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By Henry McLaughlin

I’ve been doing a lot of contemplating and pondering lately. About my writing. About life. About God. About making changes. Not really at a crossroads, but definitely a time of reassessment.

Why? What’s the point?

For me, it’s about getting priorities straight and getting myself right with God. I’m learning that too often I get private and disconnect from what’s important in life.

My relationship with God is first. But I frequently treat him as a checkbox on my to do list. Quiet time with the Lord? Done.

Ask me ten minutes later what I gained from it, what did he and I talk about, what did I learn about him, about myself, about his plan and purpose for me. You’d see the deer in the headlights look. I couldn’t tell you. But I did have quiet time, like a good Christian.

Relationship with my wife? Yep, worked on that. Really? Did I really connect with her? Did I share my heart and feelings? Or only what I wanted her to know? Did I take the first opportunity to go private? Not a good thing. And if I don’t pay attention to her, to us; if I don’t share the depths of me and my love for her, we will drift apart. And reconnecting can be a painful process, especially when I let it happen repeatedly.

When I don’t get these two relationships in order, my writing and everything else in my life suffer. These relationships are the source of my strength for every other area of life. If I don’t have these right, nothing else will be right either.

How do we get these right? A key is to make the time to be with God and with my spouse. Don’t squeeze him in to my agenda. Just like when we don’t think we have the time to write, we learn to make time to write. We need to make the time for these most important relationships.

Give God our hearts. Submit and surrender to him. This is something we all must do, and we must do it in our own unique way. We can’t copy someone else’s way and expect the same result. Time in the Word and in prayer are important. Time in silence is also important. Sit, ask God to speak to us, and listen. He wants to talk with us, but he can’t if we’re yammering at him all the time. Ask him to speak. Ask the Holy Spirit what he wants to say to us.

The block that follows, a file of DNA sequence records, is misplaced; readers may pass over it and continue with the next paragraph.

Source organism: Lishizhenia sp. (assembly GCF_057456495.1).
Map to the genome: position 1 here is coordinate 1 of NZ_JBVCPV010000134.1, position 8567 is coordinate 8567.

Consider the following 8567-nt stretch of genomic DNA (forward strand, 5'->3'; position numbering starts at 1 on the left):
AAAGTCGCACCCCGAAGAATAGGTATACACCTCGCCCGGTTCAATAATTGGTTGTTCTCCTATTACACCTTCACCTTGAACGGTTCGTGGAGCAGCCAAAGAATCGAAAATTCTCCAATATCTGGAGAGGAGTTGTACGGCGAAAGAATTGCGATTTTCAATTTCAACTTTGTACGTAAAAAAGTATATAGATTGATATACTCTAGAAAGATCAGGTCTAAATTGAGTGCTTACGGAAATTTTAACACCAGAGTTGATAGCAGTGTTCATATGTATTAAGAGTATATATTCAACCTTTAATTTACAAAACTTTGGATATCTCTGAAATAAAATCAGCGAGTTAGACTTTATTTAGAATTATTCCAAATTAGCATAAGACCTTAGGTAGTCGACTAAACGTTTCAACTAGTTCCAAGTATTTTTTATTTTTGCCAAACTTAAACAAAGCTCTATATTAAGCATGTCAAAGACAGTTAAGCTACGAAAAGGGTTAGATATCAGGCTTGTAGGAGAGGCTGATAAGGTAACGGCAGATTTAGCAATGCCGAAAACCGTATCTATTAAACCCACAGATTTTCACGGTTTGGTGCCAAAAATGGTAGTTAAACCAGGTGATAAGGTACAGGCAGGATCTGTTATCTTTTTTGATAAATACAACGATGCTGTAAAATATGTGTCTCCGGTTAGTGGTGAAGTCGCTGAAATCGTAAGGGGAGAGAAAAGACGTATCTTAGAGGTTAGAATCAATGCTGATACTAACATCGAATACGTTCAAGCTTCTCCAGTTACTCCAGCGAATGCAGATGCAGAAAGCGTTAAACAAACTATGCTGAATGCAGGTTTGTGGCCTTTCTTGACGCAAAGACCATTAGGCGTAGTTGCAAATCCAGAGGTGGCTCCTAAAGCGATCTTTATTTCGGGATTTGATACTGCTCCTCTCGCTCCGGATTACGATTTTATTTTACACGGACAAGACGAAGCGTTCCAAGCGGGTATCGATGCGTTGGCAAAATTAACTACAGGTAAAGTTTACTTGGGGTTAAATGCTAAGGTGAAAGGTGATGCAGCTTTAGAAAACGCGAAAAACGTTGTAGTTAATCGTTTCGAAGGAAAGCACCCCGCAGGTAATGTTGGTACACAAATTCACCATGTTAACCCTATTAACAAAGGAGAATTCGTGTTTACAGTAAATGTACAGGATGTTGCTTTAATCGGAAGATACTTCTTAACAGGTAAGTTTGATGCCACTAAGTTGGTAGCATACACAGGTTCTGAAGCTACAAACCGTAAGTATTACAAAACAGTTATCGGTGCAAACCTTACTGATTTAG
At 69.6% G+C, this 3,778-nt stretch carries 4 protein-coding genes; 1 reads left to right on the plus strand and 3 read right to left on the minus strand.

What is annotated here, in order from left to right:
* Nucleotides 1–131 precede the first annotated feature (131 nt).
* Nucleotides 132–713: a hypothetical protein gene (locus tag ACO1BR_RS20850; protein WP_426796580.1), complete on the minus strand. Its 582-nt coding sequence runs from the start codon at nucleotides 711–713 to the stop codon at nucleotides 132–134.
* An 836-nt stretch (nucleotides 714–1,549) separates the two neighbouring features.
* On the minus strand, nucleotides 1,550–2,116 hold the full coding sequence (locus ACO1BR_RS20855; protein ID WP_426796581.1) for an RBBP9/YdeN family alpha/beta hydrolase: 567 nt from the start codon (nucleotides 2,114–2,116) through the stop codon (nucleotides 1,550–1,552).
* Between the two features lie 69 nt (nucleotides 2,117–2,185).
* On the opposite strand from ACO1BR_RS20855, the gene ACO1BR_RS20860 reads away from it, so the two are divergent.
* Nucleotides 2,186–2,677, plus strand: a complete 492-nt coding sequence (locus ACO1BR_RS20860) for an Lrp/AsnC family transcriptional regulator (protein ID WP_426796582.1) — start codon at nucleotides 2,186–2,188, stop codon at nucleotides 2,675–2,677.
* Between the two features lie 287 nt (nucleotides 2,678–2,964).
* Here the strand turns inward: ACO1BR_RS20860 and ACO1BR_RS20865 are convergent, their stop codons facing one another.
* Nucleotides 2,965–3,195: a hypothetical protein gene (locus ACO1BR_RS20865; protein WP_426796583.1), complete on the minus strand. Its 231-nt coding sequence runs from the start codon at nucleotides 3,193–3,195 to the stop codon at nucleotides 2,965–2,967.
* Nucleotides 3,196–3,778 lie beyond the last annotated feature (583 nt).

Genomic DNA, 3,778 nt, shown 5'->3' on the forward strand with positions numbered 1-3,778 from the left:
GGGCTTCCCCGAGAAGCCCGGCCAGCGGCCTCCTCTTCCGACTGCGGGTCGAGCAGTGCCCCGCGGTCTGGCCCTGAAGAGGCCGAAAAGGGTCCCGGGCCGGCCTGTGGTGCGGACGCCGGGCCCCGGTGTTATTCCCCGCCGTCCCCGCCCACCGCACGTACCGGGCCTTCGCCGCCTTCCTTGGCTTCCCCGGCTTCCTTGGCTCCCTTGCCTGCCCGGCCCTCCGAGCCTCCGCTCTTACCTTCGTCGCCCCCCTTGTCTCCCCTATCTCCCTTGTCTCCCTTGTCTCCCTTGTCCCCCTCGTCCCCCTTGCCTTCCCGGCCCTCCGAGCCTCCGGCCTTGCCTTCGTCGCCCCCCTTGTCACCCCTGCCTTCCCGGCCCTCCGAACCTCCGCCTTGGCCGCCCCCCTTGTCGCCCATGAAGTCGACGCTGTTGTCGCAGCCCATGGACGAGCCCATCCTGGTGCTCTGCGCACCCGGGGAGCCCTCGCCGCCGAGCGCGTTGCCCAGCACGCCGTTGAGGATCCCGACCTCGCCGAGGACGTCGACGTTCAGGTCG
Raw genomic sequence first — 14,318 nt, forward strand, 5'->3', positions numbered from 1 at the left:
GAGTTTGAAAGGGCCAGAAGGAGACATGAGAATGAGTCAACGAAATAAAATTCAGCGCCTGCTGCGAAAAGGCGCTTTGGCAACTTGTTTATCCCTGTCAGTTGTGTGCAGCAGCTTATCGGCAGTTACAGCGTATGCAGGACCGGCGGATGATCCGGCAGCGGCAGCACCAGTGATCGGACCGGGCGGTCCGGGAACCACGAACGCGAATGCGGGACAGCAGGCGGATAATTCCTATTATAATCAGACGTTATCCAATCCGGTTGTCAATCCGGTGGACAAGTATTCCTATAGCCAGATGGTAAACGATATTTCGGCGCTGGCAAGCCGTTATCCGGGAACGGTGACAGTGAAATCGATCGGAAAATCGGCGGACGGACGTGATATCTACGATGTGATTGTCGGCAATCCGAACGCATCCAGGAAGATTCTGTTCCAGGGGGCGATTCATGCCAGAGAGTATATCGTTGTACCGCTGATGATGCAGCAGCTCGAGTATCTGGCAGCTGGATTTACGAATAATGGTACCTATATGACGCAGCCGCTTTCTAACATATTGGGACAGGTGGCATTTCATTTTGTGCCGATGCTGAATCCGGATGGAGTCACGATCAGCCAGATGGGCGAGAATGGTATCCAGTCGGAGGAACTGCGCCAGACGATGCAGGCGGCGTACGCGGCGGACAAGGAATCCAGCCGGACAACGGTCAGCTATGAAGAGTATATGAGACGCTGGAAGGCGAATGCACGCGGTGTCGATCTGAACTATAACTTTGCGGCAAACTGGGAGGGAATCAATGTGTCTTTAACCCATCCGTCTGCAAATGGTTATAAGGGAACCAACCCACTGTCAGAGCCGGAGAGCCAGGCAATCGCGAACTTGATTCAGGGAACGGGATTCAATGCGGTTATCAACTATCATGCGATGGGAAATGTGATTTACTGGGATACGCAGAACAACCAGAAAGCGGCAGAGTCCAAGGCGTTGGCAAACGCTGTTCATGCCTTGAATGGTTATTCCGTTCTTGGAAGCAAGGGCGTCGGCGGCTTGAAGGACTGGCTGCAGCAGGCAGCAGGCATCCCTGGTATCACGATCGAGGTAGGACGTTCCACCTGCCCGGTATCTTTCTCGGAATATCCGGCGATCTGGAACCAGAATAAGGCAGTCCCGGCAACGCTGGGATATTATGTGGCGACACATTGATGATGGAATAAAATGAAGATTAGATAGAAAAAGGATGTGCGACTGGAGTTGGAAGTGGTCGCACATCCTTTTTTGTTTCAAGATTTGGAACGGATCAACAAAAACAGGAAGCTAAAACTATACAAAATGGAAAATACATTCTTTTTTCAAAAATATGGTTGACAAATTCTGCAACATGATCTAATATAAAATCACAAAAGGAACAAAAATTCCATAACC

Get God’s truth from our heads into our hearts. In our heads, it’s intellectual candy. In our hearts, it’s the guide to a life full of him and all he wants for us, a life of relationship, fellowship, and service to his kingdom. When God’s truth is in our hearts, we can become more conscious of Jesus in us—who he is and all he’s done, not only done for us but also what he’s done in us. This Christ-consciousness becomes our anchor, our go to source throughout our day for wisdom and guidance.

And we must give our hearts to our spouse as well. This is the sacrifice of submitting to each other that Paul writes about in Ephesians 5. I’m still working on this one, but I’m committed to making it happen with God’s help. It takes time. Above all else, it takes a willingness to change, to shift what we do to love our spouse, to change how we do it if we have to—and trust me, we have to periodically—that’s why we reassess.

When we get these two relationships in order and we commit to keeping them that way and we work to keep that commitment, the rest of life is in a position to fall into its proper place.


Tagged as “one to watch” by Publishers Weekly, award-winning author Henry McLaughlin takes his readers on adventures into the hearts and souls of his characters as they battle inner conflicts while seeking to bring restoration and justice in a dark world. His writing explores these themes of restoration, reconciliation, and redemption.

Besides his writing, Henry treasures working with other writers and helping them on their own writing journeys. He is a member of American Christian Fiction Writers. He regularly teaches at conferences and workshops, leads writing groups, edits, and mentors and coaches.




Comments 1

  1. We say we walk and talk with God,
    for that’s the Christian way,
    but it does seem kinda odd
    that we heed not what He’ll say,
    instead make nice and compromise
    and turn our eyes from sin.
    It may feel like we’re being wise,
    but thus did they begin,
    the evil of what’s not long past,
    the gulags and the killing fields,
    Rwanda and the Holocaust,
    all because the faithful yield
    to what delivered self-deception
    instead of honest introspection.

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